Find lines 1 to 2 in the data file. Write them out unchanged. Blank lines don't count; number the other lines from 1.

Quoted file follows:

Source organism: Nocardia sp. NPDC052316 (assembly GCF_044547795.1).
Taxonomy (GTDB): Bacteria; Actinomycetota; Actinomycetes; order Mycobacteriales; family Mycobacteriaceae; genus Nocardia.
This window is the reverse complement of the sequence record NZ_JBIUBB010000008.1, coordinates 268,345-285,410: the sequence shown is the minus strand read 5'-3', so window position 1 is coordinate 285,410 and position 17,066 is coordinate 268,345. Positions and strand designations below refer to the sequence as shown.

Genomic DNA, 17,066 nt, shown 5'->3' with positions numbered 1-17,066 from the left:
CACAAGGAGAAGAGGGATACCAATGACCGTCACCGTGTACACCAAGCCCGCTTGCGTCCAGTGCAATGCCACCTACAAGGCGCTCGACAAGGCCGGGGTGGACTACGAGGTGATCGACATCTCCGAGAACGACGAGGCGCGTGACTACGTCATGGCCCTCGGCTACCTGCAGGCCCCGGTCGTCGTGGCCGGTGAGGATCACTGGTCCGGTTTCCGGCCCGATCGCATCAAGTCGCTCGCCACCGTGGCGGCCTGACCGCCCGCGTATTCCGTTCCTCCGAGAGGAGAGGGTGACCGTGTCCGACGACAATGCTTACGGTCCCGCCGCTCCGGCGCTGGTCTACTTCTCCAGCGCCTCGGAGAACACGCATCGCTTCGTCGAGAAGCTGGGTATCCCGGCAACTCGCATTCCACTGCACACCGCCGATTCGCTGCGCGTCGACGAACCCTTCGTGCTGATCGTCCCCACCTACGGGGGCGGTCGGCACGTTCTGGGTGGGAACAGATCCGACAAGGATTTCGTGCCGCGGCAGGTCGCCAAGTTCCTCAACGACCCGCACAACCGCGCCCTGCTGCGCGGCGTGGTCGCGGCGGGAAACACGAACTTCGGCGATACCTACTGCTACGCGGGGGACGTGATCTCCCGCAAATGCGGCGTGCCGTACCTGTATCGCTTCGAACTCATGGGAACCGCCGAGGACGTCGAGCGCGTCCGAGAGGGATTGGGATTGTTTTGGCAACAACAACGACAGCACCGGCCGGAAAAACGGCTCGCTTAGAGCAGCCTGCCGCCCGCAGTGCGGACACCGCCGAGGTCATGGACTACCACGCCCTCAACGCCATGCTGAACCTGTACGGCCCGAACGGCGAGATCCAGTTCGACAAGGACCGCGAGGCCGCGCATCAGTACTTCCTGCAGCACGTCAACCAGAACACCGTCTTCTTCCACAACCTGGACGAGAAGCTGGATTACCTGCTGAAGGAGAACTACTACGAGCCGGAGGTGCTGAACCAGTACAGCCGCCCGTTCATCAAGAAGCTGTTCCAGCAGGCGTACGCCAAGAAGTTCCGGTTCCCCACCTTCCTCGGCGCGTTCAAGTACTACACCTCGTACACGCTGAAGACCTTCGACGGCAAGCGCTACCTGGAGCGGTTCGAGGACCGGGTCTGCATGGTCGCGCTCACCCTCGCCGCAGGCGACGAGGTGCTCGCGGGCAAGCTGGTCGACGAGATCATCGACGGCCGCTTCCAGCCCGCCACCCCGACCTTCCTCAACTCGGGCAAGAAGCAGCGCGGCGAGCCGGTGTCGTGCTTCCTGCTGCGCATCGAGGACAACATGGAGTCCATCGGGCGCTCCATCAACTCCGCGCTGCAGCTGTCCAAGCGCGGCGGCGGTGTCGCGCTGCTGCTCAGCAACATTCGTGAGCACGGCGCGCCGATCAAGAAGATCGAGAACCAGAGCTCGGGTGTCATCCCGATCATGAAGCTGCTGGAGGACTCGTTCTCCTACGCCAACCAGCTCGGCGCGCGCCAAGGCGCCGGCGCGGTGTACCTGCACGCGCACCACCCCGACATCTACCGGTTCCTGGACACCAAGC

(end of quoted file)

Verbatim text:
Source organism: Nocardia sp. NPDC052316 (assembly GCF_044547795.1).
Taxonomy (GTDB): Bacteria; Actinomycetota; Actinomycetes; order Mycobacteriales; family Mycobacteriaceae; genus Nocardia.